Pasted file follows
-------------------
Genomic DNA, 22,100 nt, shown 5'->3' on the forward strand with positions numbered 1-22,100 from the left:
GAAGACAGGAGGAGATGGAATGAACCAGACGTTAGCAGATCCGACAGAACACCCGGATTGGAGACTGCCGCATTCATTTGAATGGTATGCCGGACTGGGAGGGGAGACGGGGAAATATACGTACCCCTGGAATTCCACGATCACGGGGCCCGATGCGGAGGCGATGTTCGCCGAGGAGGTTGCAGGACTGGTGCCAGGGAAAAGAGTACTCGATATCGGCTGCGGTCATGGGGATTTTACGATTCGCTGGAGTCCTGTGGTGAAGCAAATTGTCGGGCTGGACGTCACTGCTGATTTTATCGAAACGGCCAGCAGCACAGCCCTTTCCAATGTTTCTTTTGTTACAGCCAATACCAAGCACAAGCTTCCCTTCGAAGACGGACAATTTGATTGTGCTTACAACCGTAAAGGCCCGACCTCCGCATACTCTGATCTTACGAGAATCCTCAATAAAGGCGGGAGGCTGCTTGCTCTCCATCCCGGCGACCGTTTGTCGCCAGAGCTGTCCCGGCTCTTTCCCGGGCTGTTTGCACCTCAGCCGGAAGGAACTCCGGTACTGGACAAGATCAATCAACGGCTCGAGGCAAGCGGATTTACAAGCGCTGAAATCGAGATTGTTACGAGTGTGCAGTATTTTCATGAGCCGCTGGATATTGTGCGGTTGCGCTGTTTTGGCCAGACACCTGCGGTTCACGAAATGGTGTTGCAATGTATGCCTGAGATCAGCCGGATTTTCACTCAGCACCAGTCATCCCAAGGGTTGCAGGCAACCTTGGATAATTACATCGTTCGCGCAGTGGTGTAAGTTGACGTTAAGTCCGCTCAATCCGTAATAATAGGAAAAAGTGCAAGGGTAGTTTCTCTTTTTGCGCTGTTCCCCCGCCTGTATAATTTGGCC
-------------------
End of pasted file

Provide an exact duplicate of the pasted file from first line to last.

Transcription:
Genomic DNA, 22,100 nt, shown 5'->3' on the forward strand with positions numbered 1-22,100 from the left:
GAAGACAGGAGGAGATGGAATGAACCAGACGTTAGCAGATCCGACAGAACACCCGGATTGGAGACTGCCGCATTCATTTGAATGGTATGCCGGACTGGGAGGGGAGACGGGGAAATATACGTACCCCTGGAATTCCACGATCACGGGGCCCGATGCGGAGGCGATGTTCGCCGAGGAGGTTGCAGGACTGGTGCCAGGGAAAAGAGTACTCGATATCGGCTGCGGTCATGGGGATTTTACGATTCGCTGGAGTCCTGTGGTGAAGCAAATTGTCGGGCTGGACGTCACTGCTGATTTTATCGAAACGGCCAGCAGCACAGCCCTTTCCAATGTTTCTTTTGTTACAGCCAATACCAAGCACAAGCTTCCCTTCGAAGACGGACAATTTGATTGTGCTTACAACCGTAAAGGCCCGACCTCCGCATACTCTGATCTTACGAGAATCCTCAATAAAGGCGGGAGGCTGCTTGCTCTCCATCCCGGCGACCGTTTGTCGCCAGAGCTGTCCCGGCTCTTTCCCGGGCTGTTTGCACCTCAGCCGGAAGGAACTCCGGTACTGGACAAGATCAATCAACGGCTCGAGGCAAGCGGATTTACAAGCGCTGAAATCGAGATTGTTACGAGTGTGCAGTATTTTCATGAGCCGCTGGATATTGTGCGGTTGCGCTGTTTTGGCCAGACACCTGCGGTTCACGAAATGGTGTTGCAATGTATGCCTGAGATCAGCCGGATTTTCACTCAGCACCAGTCATCCCAAGGGTTGCAGGCAACCTTGGATAATTACATCGTTCGCGCAGTGGTGTAAGTTGACGTTAAGTCCGCTCAATCCGTAATAATAGGAAAAAGTGCAAGGGTAGTTTCTCTTTTTGCGCTGTTCCCCCGCCTGTATAATTTGGCC